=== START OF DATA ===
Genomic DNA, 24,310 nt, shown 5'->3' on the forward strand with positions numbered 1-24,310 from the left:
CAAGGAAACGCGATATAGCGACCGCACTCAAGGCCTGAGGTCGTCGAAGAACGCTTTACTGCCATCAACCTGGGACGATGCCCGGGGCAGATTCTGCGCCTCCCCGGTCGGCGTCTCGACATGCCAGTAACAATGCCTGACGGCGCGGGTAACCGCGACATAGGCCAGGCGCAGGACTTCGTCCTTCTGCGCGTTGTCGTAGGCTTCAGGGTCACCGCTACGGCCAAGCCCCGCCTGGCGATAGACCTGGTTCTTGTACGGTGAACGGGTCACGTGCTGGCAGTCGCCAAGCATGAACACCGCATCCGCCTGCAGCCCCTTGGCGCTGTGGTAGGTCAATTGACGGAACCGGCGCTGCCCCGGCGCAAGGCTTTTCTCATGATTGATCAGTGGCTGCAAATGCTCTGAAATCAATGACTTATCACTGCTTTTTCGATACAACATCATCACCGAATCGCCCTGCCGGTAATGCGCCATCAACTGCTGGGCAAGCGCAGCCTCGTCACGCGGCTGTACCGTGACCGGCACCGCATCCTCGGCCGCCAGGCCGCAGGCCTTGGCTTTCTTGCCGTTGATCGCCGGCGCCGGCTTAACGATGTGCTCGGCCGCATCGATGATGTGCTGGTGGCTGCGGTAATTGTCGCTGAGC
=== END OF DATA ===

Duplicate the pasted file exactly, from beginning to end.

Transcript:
Genomic DNA, 24,310 nt, shown 5'->3' on the forward strand with positions numbered 1-24,310 from the left:
CAAGGAAACGCGATATAGCGACCGCACTCAAGGCCTGAGGTCGTCGAAGAACGCTTTACTGCCATCAACCTGGGACGATGCCCGGGGCAGATTCTGCGCCTCCCCGGTCGGCGTCTCGACATGCCAGTAACAATGCCTGACGGCGCGGGTAACCGCGACATAGGCCAGGCGCAGGACTTCGTCCTTCTGCGCGTTGTCGTAGGCTTCAGGGTCACCGCTACGGCCAAGCCCCGCCTGGCGATAGACCTGGTTCTTGTACGGTGAACGGGTCACGTGCTGGCAGTCGCCAAGCATGAACACCGCATCCGCCTGCAGCCCCTTGGCGCTGTGGTAGGTCAATTGACGGAACCGGCGCTGCCCCGGCGCAAGGCTTTTCTCATGATTGATCAGTGGCTGCAAATGCTCTGAAATCAATGACTTATCACTGCTTTTTCGATACAACATCATCACCGAATCGCCCTGCCGGTAATGCGCCATCAACTGCTGGGCAAGCGCAGCCTCGTCACGCGGCTGTACCGTGACCGGCACCGCATCCTCGGCCGCCAGGCCGCAGGCCTTGGCTTTCTTGCCGTTGATCGCCGGCGCCGGCTTAACGATGTGCTCGGCCGCATCGATGATGTGCTGGTGGCTGCGGTAATTGTCGCTGAGC